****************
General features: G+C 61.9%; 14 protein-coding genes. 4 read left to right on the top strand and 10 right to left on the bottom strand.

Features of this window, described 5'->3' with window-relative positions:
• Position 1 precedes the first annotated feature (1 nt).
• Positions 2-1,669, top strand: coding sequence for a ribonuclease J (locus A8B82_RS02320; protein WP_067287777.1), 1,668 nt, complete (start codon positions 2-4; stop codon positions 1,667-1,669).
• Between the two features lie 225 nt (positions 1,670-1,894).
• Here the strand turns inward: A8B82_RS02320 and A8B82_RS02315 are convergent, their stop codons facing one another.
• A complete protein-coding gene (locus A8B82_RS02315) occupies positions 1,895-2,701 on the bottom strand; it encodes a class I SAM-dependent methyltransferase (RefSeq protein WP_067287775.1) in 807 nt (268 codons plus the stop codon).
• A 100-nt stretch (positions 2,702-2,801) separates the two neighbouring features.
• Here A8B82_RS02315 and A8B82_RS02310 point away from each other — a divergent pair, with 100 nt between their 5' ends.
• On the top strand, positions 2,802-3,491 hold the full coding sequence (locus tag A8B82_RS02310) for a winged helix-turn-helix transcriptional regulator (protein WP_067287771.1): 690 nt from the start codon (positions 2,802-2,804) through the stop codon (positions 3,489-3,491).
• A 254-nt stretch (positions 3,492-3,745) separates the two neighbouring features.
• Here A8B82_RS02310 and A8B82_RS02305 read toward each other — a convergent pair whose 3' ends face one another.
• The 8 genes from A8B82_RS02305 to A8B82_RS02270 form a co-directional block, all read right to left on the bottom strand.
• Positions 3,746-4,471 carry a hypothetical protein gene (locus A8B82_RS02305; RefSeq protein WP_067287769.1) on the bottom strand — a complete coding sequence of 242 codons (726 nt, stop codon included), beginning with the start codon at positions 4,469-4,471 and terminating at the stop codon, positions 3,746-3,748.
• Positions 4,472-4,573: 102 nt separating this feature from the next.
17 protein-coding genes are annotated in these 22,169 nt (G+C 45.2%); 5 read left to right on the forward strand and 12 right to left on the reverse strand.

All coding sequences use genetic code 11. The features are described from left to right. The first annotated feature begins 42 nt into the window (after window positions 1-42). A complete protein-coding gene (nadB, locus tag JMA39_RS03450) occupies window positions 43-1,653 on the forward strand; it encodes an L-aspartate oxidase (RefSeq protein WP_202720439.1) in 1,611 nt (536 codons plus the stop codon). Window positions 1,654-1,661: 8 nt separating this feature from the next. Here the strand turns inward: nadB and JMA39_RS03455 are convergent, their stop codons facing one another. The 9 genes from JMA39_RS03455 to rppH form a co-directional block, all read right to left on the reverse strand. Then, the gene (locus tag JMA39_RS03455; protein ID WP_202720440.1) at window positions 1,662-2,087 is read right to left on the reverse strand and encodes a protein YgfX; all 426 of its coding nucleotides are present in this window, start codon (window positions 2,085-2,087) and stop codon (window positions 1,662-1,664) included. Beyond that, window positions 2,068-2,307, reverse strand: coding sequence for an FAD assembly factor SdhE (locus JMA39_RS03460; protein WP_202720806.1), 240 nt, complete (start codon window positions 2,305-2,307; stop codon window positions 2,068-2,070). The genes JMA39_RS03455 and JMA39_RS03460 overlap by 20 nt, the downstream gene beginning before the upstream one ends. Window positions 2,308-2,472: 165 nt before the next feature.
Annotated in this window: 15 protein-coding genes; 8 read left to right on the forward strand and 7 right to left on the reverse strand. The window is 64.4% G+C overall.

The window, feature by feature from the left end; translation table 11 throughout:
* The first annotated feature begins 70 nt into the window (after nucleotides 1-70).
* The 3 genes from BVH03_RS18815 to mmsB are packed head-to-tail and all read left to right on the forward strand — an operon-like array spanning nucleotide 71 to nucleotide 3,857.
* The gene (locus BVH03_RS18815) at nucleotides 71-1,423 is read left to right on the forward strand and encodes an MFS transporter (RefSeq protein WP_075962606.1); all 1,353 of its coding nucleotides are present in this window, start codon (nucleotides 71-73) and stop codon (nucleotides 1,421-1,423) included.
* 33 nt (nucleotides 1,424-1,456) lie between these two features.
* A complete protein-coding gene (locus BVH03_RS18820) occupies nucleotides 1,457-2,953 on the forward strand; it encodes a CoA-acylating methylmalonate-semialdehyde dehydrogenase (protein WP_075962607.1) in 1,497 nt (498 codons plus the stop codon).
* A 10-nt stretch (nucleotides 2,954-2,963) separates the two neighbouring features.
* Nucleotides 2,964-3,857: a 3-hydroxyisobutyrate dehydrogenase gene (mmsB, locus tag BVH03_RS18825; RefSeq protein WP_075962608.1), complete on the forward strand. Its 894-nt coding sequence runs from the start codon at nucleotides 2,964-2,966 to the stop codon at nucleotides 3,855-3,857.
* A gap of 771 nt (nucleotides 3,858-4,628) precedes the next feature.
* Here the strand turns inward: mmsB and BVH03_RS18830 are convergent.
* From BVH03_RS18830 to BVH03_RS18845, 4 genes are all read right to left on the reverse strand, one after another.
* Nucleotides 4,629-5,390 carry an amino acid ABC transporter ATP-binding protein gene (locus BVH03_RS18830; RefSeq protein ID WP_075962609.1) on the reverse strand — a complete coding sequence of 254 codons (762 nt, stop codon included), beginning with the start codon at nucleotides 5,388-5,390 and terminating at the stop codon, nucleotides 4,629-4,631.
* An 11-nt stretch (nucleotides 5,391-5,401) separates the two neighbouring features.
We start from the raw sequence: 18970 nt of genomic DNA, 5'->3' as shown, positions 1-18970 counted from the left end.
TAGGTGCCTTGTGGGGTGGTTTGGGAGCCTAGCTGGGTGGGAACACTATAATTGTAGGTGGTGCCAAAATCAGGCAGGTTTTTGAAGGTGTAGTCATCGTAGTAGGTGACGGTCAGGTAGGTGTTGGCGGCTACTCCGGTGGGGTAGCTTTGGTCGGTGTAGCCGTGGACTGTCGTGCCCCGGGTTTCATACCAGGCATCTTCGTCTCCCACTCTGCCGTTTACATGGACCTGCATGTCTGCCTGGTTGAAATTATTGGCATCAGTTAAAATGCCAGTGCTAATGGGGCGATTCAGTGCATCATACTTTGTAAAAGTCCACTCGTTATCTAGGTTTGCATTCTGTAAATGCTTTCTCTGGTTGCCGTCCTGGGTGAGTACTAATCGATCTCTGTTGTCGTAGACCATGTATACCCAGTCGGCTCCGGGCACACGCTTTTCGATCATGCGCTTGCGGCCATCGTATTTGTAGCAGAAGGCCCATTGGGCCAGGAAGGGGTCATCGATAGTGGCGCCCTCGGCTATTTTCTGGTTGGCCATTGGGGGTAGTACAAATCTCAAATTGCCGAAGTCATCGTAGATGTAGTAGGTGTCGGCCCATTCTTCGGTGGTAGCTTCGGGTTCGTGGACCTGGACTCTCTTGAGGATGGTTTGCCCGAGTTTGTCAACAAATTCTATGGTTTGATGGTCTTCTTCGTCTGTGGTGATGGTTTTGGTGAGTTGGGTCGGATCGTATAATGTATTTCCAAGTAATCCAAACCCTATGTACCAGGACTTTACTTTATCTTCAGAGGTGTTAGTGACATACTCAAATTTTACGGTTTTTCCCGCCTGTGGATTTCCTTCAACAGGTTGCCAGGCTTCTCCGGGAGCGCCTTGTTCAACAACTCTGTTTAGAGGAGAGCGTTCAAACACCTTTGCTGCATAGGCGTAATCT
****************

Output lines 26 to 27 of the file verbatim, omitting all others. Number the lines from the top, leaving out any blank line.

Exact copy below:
* Nucleotides 2,964-3,857: a 3-hydroxyisobutyrate dehydrogenase gene (mmsB, locus tag BVH03_RS18825; RefSeq protein WP_075962608.1), complete on the forward strand. Its 894-nt coding sequence runs from the start codon at nucleotides 2,964-2,966 to the stop codon at nucleotides 3,855-3,857.
* A gap of 771 nt (nucleotides 3,858-4,628) precedes the next feature.